Thirty years before Nirvana and Sub Pop made Seattle ground zero for grunge, there was another mélange of raw, thumping rhythms, surf guitar and yowling vocals emanating from the Pacific Northwest.
In the mid-1960s, the Sonics were a regional force whose influence extended well beyond its hometown of Tacoma, Wash., and its biggest hit, “Have Love, Will Travel.” And long after the group disbanded, Kurt Cobain, the White Stripes and Bruce Springsteen were still sharing the Sonics’ songs and story.
The Sonics – guitarist Larry Parypa, keyboardist/vocalist Gerry Roslie, and Charlotte-based saxophonist Rob Lind – make their Charlotte debut Friday at Neighborhood Theatre, shortly after returning from a month-long tour of Europe and a decade after their first show in almost 40 years.
Lind left the group in 1968 when he was drafted. Already an experienced pilot who flew the band to gigs around the region, he joined the Navy, which allowed him to finish college before his deployment.
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“Life descended on us,” Lind says. “I had to go into the military. Our guitarist got a job in a home office of a big insurance corporation doing fraud prevention. Our keyboardist started an asphalt paving company. We didn’t even think about getting back together until 2005.”
With the exception of hopping on stage at the behest of his squadron – for three songs with a Filipino rock n’ roll band at the Clark Air Base officer’s club in the Philippines – Lind didn’t perform in public.
“That was the only organized music I was involved in for 40 years,” he says.
After Vietnam, Lind got his Masters in film and advertising and worked on commercials until his buddies in the Navy Reserve attack squadron convinced him to join them as commercial airline pilots. He moved to Charlotte to work for Piedmont, then USAir.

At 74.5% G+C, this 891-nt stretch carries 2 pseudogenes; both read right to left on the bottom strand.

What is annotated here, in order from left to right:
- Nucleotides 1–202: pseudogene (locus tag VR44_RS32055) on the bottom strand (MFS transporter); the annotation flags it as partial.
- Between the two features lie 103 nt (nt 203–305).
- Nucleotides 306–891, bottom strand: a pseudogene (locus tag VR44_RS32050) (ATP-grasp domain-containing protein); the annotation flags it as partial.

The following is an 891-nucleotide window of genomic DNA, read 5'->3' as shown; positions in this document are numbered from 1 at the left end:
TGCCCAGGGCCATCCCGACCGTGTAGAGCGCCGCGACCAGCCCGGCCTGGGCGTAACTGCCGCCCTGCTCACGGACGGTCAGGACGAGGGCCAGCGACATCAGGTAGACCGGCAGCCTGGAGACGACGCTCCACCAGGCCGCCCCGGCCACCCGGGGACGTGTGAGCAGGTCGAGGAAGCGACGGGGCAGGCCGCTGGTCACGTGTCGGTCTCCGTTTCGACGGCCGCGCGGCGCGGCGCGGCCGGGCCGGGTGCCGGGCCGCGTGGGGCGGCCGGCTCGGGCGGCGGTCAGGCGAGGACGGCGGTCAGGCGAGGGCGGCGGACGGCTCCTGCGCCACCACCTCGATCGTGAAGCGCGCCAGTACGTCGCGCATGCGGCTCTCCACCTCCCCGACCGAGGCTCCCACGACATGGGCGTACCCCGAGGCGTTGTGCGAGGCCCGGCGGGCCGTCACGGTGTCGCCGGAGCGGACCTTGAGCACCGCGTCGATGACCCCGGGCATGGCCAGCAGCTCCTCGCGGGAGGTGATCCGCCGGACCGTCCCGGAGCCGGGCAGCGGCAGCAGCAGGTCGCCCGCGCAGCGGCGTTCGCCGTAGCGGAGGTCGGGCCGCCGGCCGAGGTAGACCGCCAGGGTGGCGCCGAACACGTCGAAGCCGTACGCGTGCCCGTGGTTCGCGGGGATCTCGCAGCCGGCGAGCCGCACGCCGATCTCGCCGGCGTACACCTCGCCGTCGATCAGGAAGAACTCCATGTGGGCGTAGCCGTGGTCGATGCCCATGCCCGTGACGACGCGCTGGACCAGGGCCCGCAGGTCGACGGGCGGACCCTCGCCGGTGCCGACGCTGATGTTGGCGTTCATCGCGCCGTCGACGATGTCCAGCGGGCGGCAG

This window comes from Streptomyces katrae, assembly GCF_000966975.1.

After he retired at 60, he worked for NetJets flying private planes for celebrities, and wound up with some musical greats on his passenger manifests. Once, he flew Mike Love to a gig in Cedar Rapids, Iowa; they reminisced about the Sonics opening for the Beach Boys. Another time, he piloted for Bruce Springsteen, who has covered “Have Love, Will Travel,” and at the time had given the Sonics a shout-out from the stage in Seattle.
“I got an assignment to pick he and his wife up in L.A. the morning after the Grammys and fly them to West Palm Beach because Bruce’s daughter was in a horse show there,” Lind says.
He introduced himself and thanked Springsteen for the shout-out. The three talked music for half an hour.
While his retirement has been filled with such bucket-list moments – including recording a critically acclaimed new album with the Sonics in 2015 – Lind has yet to play in his adopted hometown. Until now.
In-the-know diehards and rock n’ roll history buffs will undoubtedly turn up to hear tracks like “Psycho” and “The Witch,” but Lind wants to blow the crowd away. “Our goal,” he says, “is to make the floor move.”
When: 8 p.m. Friday.
Where: Neighborhood Theatre, 511 E. 36th St.
Details: 704-942-7997; www.neighborhoodtheatre.com.